I can’t count the number of design scenarios where I wished I had an extra programmable CPU that could handle a task that might be extremely time critical but not actually need a lot of code space. For example, I have used OLED displays that have a non-standard I/O interface that needs bit-banged. It became a great opportunity to have the 2nd core do the work. You could even turn that 2nd core into a small graphics co-processor.
Figure 1. The LPC55S6x MCU Family Block Diagram
I mentioned four processors. So, where are the 3rd and 4th processors? Number three is hidden in the “DSP accelerator” block. The Cortex-M4 core of which many other LPC microcontrollers are built upon have DSP specific instructions that can accelerate certain math functions. I have given seminars at the Embedded Systems Conference on using the DSP instructions in a general-purpose CPU scenario. The LPC55S69 DSP accelerator (A.K.A . PowerQuad) is a separate core whose sole purpose is to accelerate DSP specific tasks. While PowerQuad is not a pure general purpose CPU, it can perform tasks that would significantly burden one of the Cortex-M33 cores. In many cases you can get a 10x improvement over convention software implements of certain algorithms. PowerQuad covers all the common use cases such as Fast Fourier Transforms (FFTs), IIR filters, convolution, trigonometric functions and matrix math. It has enough “brains” to do almost all the work so your main general purpose CPU(s) are free for other tasks. The PowerQuad is enabled by a very specific new feature in the Cortex-M33 (ARMv8‑M specifically) that allow for coprocessors to be connected to the CPU through a simple interface. Data transfer to the coprocessor is low latency and can sustain a bandwidth of up to twice the memory interface to the processor.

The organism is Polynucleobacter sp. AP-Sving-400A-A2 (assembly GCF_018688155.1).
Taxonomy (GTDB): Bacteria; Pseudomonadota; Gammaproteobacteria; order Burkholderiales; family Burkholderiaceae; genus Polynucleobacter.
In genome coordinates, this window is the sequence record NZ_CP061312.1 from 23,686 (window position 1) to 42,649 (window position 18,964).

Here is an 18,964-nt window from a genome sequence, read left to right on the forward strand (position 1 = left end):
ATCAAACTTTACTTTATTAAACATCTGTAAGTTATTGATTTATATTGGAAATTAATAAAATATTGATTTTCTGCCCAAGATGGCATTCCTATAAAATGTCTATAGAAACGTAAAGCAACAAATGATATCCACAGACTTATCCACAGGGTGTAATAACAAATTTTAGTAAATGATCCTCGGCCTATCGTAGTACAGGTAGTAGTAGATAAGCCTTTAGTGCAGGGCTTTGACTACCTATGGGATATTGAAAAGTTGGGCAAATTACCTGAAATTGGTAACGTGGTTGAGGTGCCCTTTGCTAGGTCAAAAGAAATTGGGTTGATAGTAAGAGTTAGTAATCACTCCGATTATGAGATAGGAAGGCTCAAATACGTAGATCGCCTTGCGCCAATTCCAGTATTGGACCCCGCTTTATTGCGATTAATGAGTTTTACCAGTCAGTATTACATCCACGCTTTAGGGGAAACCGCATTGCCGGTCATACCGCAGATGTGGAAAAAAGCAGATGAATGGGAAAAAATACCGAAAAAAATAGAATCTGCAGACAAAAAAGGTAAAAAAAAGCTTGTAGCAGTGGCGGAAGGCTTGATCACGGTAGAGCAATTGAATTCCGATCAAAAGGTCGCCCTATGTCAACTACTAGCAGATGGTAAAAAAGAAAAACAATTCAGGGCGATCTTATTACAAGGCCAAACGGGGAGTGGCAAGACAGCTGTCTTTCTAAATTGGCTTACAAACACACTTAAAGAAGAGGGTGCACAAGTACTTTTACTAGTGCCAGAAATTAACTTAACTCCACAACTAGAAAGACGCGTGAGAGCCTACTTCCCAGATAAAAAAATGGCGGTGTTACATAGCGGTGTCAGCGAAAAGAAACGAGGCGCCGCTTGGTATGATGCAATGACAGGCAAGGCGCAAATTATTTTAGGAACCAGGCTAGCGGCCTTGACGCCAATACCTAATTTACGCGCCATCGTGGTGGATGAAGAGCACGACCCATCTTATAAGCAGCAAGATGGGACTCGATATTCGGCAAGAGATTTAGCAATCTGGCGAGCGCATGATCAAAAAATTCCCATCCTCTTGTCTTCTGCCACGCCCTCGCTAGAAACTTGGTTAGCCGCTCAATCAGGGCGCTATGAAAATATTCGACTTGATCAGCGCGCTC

Lastly, the 4th processor is another specialized core called “CASPER”. CASPER is high performance accelerator that is optimized for cryptographic computations. At its core, CASPER is a dual multiply-accumulate-shift engine that can operate of large blocks of data. CASPER has special access to 2 blocks of RAM so data can be accessed parallel. Applications of CASPER include accelerating cryptographic functions such as public key verification (i.e. TLS/SSL), hash computations or even blockchain. As CASPER is a general math engine, it is also possible to perform DSP operations in parallel with the PowerQuad. With a little bit of imagination, one could achieve quite a bit with minimal intervention from the general-purpose Cortex-M33 cores.
Figure 2. PowerQuad (Left) and CASPER (right) Accelerators
While the PowerQuad and CASPER processing engines are not technically a 3rd and 4th general purposes cores, they can easily do the work that you might normally require of an entire CPU. We will be talking much more about these features in the future but the key take-away:
The PowerQuad DSP and CASPER accelerators are a powerful math engines that can allow you to number crunch a rate similar to dedicated DSPs. All this while still reserving your generally purpose processors to handle other system tasks.
All of this functionality is delivered on a low power 40nm process technology packaged in approachable footprints at a low price point. Interested yet? I know I am!
For more information, visit: www.nxp.com/LPC55S6x.